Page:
It’s that time of year when every day I can expect to see at least one patient with a concern about Lyme disease. In Lyme-endemic regions such as Western Massachusetts, where I practice pediatrics, summer brings a steady stream of children to my office with either the classic Lyme rash (erythema chronicum migrans, or ECM), an embedded tick, a history of a tick bite, or non-specific signs or symptoms that may or may not be due to Lyme disease. Sometimes the diagnosis is relatively straightforward. A child is brought in after a parent has pulled off an engorged deer tick, and there is a classic, enlarging ECM rash at the site of the bite. More often the presentation is less clear, requiring detective work and science-based reasoning to make an informed decision and a diagnostic and therapeutic plan based on the best available evidence. Depending on the story, the plan may include immediate treatment without any testing (as in the straightforward case described above), immediate testing without treatment pending test results, or waiting as we watch and see how a rash progresses before doing anything. An example of this latter course of action would be when a patient comes in with a pink swelling at the site of a new tick bite. In this case, it may not be clear if the swelling is a Lyme rash or simply a local reaction to the bite, a much more common occurrence. The classic ECM rash (an enlarging, red, circular, bull’s-eye rash at or near a tick bite) typically develops 1-2 weeks after a tick bite, but can occur anywhere from 3-30 days later. It then expands and darkens over another 1-3 weeks before fading. This classic rash is not the most common rash of Lyme disease, however, as it occurs in only about 30% of cases. Instead, the rash may be uniformly pink or red (or even darker in the center) without the target-like appearance, or may be a linear rash, expanding outward from the tick bite site. In the case of a patient who comes in with a vague, pink swelling within a day few days of a tick bite, we will typically wait and see what happens to the rash. If it is a local reaction, it will likely resolve within another few days. With Lyme disease, the rash will continue to enlarge and declare itself as an ECM rash. Another unclear and not uncommon situation is when a patient comes in with non-specific symptoms such as fatigue, musculoskeletal pains, and headache. If warranted by the history and the physical exam, we may in this case order Lyme testing. This may not give us an answer even if the patient has Lyme disease, because results are often negative in the first few weeks of the disease. In this case, if symptoms persist or evolve, we will repeat the testing in another few weeks at which point true Lyme disease will test positive and can then be treated. The good news is that the treatment of Lyme disease, particularly in the early, localized phase of the disease, is extremely safe and effective with a 14-day course of antibiotics. The testing is also relatively straightforward, with very good sensitivity and specificity when performed correctly. And this is where the bad news comes…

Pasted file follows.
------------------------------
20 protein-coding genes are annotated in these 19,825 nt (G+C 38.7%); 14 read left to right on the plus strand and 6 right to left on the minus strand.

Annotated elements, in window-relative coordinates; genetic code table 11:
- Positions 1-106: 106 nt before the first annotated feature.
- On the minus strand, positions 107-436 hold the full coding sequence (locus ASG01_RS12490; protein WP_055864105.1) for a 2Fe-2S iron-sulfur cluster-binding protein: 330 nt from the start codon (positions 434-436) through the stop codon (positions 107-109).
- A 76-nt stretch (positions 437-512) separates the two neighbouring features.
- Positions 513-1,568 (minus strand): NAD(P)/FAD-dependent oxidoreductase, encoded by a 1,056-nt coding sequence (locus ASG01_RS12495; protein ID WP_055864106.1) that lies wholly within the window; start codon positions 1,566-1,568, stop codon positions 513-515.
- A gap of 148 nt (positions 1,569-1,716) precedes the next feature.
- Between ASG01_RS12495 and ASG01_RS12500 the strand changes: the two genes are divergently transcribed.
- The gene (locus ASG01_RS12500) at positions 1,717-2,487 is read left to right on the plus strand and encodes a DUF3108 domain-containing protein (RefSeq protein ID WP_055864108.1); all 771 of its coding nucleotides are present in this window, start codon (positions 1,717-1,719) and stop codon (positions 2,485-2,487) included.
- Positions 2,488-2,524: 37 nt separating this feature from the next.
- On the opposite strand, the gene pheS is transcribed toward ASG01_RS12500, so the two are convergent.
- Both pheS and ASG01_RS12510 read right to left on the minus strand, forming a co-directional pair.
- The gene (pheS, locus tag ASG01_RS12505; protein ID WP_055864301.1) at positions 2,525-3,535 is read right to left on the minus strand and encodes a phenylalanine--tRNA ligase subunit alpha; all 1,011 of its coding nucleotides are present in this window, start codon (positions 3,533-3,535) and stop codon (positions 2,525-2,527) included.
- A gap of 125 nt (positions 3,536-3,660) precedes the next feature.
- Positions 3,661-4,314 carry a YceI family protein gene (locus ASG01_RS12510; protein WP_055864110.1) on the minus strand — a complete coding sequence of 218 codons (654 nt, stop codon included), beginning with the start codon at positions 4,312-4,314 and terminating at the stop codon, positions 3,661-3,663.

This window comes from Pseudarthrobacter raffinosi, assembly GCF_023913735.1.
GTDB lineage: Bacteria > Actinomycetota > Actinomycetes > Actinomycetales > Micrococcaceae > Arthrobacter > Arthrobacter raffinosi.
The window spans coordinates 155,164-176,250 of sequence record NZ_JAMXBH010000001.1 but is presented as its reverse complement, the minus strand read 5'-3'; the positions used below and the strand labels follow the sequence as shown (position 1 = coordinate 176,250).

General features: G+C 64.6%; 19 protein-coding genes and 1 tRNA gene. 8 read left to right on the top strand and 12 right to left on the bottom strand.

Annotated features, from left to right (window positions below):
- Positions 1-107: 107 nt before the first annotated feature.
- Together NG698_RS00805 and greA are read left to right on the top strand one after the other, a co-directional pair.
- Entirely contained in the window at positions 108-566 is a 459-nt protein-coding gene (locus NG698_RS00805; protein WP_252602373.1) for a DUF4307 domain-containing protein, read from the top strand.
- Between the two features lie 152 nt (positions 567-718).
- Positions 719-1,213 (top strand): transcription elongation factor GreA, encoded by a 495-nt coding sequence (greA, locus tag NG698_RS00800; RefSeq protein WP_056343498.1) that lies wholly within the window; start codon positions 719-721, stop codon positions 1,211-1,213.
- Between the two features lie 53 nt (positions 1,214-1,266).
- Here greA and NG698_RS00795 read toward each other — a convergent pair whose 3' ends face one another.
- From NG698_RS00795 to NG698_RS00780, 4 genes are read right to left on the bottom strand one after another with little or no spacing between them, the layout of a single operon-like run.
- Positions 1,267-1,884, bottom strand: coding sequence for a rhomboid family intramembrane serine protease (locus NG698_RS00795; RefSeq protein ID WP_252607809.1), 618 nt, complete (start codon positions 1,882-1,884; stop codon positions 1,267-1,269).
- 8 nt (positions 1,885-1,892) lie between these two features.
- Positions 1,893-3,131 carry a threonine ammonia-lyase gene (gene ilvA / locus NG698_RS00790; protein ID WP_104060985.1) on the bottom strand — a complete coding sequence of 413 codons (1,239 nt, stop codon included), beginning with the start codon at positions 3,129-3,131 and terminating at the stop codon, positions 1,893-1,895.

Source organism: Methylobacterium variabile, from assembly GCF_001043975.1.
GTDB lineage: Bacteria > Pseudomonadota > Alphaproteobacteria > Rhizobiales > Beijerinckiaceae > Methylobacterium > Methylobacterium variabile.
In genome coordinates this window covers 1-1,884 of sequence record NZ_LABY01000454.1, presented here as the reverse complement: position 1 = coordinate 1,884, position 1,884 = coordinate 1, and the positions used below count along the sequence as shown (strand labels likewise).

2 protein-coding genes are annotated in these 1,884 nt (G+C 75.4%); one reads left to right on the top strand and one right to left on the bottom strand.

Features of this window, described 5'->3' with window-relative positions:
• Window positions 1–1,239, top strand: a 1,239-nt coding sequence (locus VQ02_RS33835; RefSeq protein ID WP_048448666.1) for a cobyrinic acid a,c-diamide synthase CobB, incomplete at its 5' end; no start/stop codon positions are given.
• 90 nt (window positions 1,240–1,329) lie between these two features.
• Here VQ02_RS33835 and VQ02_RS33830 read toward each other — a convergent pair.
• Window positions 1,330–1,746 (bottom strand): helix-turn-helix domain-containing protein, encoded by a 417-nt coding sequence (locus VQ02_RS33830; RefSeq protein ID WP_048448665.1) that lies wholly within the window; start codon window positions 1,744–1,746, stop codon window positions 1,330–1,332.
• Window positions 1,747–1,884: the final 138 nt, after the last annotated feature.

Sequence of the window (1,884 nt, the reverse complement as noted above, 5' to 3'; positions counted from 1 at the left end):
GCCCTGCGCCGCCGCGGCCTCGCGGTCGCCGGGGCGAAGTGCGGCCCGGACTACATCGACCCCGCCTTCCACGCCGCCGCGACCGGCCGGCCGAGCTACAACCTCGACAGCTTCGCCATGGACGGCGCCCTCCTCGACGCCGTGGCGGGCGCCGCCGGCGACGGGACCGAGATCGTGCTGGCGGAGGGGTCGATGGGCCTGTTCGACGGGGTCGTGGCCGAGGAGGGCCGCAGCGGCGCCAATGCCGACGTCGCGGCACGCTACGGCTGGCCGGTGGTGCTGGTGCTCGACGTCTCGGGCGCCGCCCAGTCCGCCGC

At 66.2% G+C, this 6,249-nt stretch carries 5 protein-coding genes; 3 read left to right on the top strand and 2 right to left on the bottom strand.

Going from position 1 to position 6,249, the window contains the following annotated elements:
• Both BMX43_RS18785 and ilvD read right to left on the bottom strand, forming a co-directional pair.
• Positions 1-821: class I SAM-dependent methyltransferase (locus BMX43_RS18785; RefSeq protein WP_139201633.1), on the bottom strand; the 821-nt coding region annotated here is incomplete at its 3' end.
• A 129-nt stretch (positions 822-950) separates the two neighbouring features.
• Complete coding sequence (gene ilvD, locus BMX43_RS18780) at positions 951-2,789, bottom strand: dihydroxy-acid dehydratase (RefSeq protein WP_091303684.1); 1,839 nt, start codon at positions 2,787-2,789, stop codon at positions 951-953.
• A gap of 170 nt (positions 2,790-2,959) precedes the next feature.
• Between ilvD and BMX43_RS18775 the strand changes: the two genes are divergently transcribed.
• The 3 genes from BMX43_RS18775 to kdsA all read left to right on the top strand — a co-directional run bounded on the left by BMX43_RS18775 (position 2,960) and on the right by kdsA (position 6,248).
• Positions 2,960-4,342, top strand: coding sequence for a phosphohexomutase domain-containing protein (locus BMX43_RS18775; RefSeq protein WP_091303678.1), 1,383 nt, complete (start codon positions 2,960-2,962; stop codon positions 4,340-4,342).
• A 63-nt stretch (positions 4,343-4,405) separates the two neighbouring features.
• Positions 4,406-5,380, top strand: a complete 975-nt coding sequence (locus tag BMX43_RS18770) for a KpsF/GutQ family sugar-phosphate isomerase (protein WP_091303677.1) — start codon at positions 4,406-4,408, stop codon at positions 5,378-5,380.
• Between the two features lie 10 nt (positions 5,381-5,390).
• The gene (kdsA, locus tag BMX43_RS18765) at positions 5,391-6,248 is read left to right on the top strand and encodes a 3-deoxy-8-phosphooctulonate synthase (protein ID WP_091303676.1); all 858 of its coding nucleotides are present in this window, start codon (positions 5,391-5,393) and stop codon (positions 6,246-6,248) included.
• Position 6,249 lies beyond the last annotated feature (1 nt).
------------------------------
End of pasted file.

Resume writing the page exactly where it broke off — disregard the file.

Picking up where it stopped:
Lyme-literate doctors

Though providers who choose to practice a science-based approach to caring for their patients stick to the CDC-recommended testing protocol, created using the best evidence, there are many so-called “Lyme literate” providers who stray from the evidence-based path to offer up a potpourri of unapproved, non-recommended, and expensive tests to their patients. The purpose of these tests is without a doubt to detect cases of Lyme disease that other, presumably Lyme-illiterate providers missed due to their “close-mindedness” to these superior tests. Before we discuss these maverick, enlightened providers further, let’s review the tests that are currently recommended by the CDC and the best available evidence.

The CDC has set forth a relatively simple protocol for the use of laboratory testing to confirm a suspected case of Lyme disease. The current, science-based consensus on laboratory diagnostic testing for Lyme disease comes from the Second National Conference on Serologic Diagnosis of Lyme Disease, which convened in 1994. Based on the best available evidence, the Conference recommended a two-step testing protocol using a single blood sample.


In step I, an enzyme-linked immunosorbent assay (ELISA) is used to detect antibodies to a wide assortment of antigens from B. burgdorfori, the Lyme organism. If this test is negative, it is likely that either the patient does not have Lyme disease, or that the test was performed too early in the course of the illness (the first 3-4 weeks). In this case, the test should be repeated in a few weeks, assuming the diagnosis is still being considered due to persistent signs or symptoms. If, on the other hand, the result of step I is positive or equivocal, a more definitive and specific test is performed.

Step II: Western Blot
If Step I is positive or equivocal, we move to step II, the Western blot (WB) test. This looks for antibodies to specific Lyme proteins that have been separated based on their molecular weights. These separated proteins are then exposed to the patient’s blood sample. If the patient has antibodies to these proteins, they bind to them and are visible as bands on the WB. A specific pattern of positive bands of sufficient intensity are required to be present for the WB to be interpreted as positive.

When performed correctly, this test is considered highly specific for Lyme disease. When well-trained individuals at certified labs perform the correct FDA-approved tests in appropriate circumstances, and when providers interpret the results correctly, Lyme disease testing can be a reliable way to confirm or rule out the disease with a high degree of validity. Unfortunately, this does not always occur.

Confirmation bias and the Lyme-literati